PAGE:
By Trent Rentsch
“I push the middle valve down… The music goes down around below, ohhhh…
And, it comes out, here.”
— Tommy Dorsey
Our historical journey to modern day synthesis continues this month, with our first stop somewhere in Europe in the 11th century, and the birth an instrument made infamous by a Donovan song back in the 1960’s. The Hurdy Gurdy, or “Organistrum,” as it was originally called, began as a large, guitar-shaped affair strung with 3 strings, a long neck set with keys (that were pulled, rather than pushed) and a crank that, when turned, rotated a wheel to make the strings drone. It took 2 people to play the thing, and it was really only suited to accompany slow, choral dirges during the Renaissance. Eventually, a one player version was created (with the new and exciting PUSH keys), and Hurdy Gurdy men across Europe were strapping on this early “guitar synth.” Variations came and went, and while it’s been centuries since there’s been a Hurdy Gurdy front man, there are still fans out there… in fact, I found a couple for sale on Ebay this morning.
By the beginning of the 1500’s (just as the Hurdy Gurdy was jumping the shark), musical inventors were working on mechanically driven organs, which had been on the drawing board for literally centuries. But it would be over a century before two new significant ancestors of modern synthesizers would arrive, and the first didn’t make music at all. In 1641, young up-start Blaise Pascal introduced his Pascaline to the world. Eventually found to be based on designs by De Vinci, this “calculating machine” is arguably the earliest ancestor of modern computers. 3 years later, a hydraulic engine that cranked out music called “The Nouvelle Invention de Lever”made its debut.
Up until now, every synthetic means of making music were human or mechanically powered. While music was probably the last thing on Ben Franklin’s mind when he became the first intentional human conductor of electricity, his resulting “invention” became the power source for the next ancient synthesizer. The “Clavecin Electrique,” or “electric harpsichord,” designed by Jean-Baptiste de Laborde, appeared in 1761 in France. It featured a harpsichord-like keyboard, which, when struck, would activate clappers charged with static electricity, which would ring bells. Granted, with no 110 to plug into, it probably worked best in a roomful of long-haired cats, but still the Clavecin Electrique is considered the first electrical musical instrument.
Several years later, another non-electrical step was made towards modern music makers. Johann Maelzel introduced the Panharmonicon, which was a keyboard instrument that mechanically controlled and automated the playing of a virtual orchestra of instruments. To prove it, he even talked Beethoven into composing music for it. While battles between the inventor and the composer eventually drove the instrument to novelty rather than mainstay, the Panharmonicon was the seed which sprouted and grew into today’s modern samplers.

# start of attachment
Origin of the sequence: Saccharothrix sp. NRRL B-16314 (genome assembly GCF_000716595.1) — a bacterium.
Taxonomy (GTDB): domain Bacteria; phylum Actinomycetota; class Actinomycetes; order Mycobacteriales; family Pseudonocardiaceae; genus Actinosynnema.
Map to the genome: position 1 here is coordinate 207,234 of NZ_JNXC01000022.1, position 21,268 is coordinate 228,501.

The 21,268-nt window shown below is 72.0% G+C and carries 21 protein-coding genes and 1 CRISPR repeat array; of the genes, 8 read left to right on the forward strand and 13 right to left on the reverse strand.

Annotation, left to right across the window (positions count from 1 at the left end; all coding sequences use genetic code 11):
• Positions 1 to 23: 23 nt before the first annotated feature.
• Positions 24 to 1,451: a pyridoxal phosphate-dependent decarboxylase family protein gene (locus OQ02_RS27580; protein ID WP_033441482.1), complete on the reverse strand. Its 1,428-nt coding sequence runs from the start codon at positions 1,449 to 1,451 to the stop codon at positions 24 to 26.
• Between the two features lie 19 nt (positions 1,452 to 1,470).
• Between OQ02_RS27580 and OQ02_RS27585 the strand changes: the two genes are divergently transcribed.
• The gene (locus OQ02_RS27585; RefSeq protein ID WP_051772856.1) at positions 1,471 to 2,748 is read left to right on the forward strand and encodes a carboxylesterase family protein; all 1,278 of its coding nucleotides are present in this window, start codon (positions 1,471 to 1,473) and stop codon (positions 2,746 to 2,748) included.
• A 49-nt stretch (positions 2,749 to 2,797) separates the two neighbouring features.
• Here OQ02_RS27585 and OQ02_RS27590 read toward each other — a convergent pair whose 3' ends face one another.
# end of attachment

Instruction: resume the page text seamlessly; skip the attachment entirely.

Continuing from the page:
Speaking of seeds, the first sequencers appeared in 1796 in Geneva, as a watchmaker designed the first music boxes, proving that accurate, if tinny and annoying, recreations of a performance could be reproduced over and over again.
It may not have made music, but Samuel Morse’s telegraph was an advancement towards modern synthesis on a couple of levels. Introduced in 1832, it was the first time “sound” was transmitted over wires. These rhythmic pulses, made legible with Morse code, were the crude beginnings of amplified sound… one could even argue that it was a precursor to the MIDI standard, which is the way computers and synthesizers “talk” to each other, via wires. The telegraph also brought us one step closer to today’s computers in 1859, when David Hughes created a typewriting telegraph set-up. Ironically, the keyboard resembled a piano keyboard more than a typewriter.
By this point in history, electricity had become the common driving force for the advancement of every major technology, and music was no exception. In 1867, a guy named Hipps in Switzerland invented the first synthesized piano, an instrument called the Electromechanical Piano, which ditched traditional strings in favor of electromagnets that controlled small generators that made sound. In 1876, Alexander Graham Bell beat Elisha Gray to the patent office, thus insuring his place in history as THEE inventor of the telephone, but that same year, Gray took his place in history as the father of oscillators(the sound generators which create the base sounds synthesizers are built on) with his Electroharmonic Telegraph, which could “play” music over telephone lines, and later, over a loudspeaker he created (always the glory hound, Bell came up with his own version called the Electric Harp).
One year later, the invention arrived that would forever insure that the majority of music and/or sound we hear would be synthetically created, as Thomas Edison and Emile Berliner nearly simultaneously presented the Phonograph. Edison’s patented sound creator depended on a needle attached to a diaphragm to record and play back sound on a wax cylinder. While Berliner’s system using wax discs became the standard, both men are credited with basically creating the recording industry.
Next month, we’ll finish our journey towards modern synthesis (just one more century or so to go), and begin looking at how twisting all those knobs and/or inputting the right numbers creates all sorts of interesting noises. And if you were thinking of bidding on one of those Hurdy Gurdys, don’t bother… I’m sure the auction is over (says the man who has a bid in).